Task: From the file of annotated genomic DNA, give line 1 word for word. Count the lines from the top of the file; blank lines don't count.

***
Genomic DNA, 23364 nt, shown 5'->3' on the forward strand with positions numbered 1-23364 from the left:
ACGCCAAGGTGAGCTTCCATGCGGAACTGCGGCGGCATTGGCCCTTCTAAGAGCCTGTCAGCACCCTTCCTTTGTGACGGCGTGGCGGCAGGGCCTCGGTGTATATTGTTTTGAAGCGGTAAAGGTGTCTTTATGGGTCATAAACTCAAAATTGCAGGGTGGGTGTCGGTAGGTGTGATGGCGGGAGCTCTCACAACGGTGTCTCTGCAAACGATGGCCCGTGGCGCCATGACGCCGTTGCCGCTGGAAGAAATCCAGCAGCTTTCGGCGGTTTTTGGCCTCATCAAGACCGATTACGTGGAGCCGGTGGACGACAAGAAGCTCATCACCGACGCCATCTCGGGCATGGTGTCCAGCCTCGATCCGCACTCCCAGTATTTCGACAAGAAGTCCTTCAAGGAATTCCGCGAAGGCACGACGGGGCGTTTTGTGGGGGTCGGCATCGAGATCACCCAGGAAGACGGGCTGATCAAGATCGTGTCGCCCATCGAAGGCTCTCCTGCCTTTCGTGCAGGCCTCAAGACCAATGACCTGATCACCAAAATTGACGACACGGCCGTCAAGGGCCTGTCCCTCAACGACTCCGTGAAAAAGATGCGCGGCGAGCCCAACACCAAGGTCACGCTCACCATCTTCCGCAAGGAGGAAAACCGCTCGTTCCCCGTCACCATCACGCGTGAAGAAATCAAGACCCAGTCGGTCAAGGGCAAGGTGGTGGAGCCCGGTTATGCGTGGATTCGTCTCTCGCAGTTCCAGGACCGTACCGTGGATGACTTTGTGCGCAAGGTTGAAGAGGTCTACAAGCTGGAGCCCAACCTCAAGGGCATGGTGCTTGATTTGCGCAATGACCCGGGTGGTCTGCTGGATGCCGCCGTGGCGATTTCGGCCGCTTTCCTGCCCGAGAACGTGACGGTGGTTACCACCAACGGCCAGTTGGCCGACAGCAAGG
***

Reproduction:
Genomic DNA, 23364 nt, shown 5'->3' on the forward strand with positions numbered 1-23364 from the left: